Her latest CD, released in May, with Daniel Barenboim and Staatskapelle Berlin is the Cello Concertos by Edward Elgar and Elliott Carter. Listening to it is hauntingly beautiful.
Whilst in Australia she will be performing with the Mahler Chamber Orchestra:
- HENZE Sonata for strings
- SHOSTAKOVICH Cello Concerto No.1, Op.107
- DVOŘÁK Symphony No.9 From the New World
There is a story on her website about her 1st cello being a Rice Krispies box, so when I talked to her, I had to ask her about it.
I was two and a half and got the chicken pox and my mum was touring, so my grandma made a string quartet from cereal boxes for me. I picked up the cello and ignored the others. I was then given a cello after begging for it.
Her first public performance was when she was 4.
I also asked her about ways to attract new, younger audiences to classical music. Her response was insightful and passionate.
She discussed how presenters have to be aware of the problems for new audiences. There are rules about being quiet, what to wear, and that it is considered formal. It is up to the performers to decrease formality and many orchestras are doing this. She particularly likes what LA Phil are doing, which is successfully growing audiences. They have a very special acoustic, remarkable program and visually they’re less formal (wearing jeans when performing). They have packages for families so it is appealing for families to attend concerts together.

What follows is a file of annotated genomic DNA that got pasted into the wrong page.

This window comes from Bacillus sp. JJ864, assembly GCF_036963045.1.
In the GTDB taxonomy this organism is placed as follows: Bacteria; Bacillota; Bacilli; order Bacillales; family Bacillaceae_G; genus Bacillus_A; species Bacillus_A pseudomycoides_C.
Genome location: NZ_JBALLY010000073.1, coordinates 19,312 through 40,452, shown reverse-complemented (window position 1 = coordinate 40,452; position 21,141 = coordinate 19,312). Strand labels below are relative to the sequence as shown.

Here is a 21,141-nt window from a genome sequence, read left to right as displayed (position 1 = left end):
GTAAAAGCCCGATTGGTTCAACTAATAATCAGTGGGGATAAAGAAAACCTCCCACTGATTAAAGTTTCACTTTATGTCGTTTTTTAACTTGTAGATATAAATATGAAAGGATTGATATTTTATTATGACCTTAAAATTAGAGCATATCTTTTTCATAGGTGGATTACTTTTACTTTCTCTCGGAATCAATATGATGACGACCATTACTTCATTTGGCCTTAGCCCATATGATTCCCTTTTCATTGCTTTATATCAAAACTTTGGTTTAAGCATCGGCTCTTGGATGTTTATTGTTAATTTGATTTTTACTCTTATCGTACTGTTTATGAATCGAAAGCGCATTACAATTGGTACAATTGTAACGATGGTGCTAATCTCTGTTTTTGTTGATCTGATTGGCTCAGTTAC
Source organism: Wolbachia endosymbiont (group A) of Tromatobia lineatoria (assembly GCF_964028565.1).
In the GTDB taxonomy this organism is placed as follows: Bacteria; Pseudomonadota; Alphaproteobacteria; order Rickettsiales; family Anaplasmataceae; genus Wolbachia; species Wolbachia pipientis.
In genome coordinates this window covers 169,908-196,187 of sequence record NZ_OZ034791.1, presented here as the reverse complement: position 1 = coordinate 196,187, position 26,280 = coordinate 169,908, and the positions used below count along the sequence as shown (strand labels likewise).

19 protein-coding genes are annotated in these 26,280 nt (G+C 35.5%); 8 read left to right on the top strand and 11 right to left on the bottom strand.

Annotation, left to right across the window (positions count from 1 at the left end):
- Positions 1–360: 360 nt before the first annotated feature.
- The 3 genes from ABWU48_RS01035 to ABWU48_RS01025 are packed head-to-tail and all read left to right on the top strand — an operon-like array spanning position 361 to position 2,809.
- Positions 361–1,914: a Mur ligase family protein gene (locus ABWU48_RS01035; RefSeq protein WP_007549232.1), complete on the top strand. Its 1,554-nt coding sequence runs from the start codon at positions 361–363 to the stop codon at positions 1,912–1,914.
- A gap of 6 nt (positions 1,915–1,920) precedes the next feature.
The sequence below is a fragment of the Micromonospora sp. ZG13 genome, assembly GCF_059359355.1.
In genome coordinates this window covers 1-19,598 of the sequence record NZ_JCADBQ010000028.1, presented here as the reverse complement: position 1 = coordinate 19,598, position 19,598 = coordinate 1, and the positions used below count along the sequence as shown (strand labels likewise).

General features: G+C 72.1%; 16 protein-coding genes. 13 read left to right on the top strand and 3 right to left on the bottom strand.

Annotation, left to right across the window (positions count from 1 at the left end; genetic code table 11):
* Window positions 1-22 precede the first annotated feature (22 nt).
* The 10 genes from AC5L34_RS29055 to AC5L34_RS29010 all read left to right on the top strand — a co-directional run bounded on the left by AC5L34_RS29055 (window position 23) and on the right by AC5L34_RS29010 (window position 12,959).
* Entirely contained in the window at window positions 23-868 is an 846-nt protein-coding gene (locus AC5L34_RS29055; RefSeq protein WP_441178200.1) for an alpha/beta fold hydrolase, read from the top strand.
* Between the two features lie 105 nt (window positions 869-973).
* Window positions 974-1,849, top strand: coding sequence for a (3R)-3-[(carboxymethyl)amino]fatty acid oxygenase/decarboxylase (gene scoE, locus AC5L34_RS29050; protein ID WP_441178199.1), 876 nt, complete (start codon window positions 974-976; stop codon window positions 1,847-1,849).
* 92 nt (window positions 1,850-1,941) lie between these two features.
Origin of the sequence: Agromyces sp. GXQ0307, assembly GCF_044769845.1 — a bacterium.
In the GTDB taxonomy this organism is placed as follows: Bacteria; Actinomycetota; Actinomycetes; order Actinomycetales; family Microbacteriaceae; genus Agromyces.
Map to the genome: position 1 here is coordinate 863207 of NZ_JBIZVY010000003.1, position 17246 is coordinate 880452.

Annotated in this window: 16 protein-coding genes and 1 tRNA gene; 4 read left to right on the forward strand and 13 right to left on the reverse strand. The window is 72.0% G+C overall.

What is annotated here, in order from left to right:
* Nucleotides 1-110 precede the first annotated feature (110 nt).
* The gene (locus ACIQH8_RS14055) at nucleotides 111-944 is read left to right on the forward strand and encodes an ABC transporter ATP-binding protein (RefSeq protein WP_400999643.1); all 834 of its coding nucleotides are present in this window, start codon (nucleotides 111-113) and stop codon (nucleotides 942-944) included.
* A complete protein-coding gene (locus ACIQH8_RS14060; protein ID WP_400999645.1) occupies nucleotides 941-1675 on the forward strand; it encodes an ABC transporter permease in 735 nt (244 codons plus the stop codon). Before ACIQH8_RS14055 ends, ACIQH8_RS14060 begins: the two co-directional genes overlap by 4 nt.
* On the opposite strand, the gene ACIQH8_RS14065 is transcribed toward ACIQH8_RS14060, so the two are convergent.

Programming only hits don’t broaden minds and it is important to program what pushes the envelope. Shorter concerts will also attract new audiences.
Alisa still performs her own programs and recitals in smaller spaces, which she likes because it humanises the performer for audiences (it is a key reason why I like concerts in smaller spaces). And, she plays for children in schools exposing them to classical music from a young age.
If you can hear her perform in Sydney or Melbourne, or her CD, you won’t be disappointed.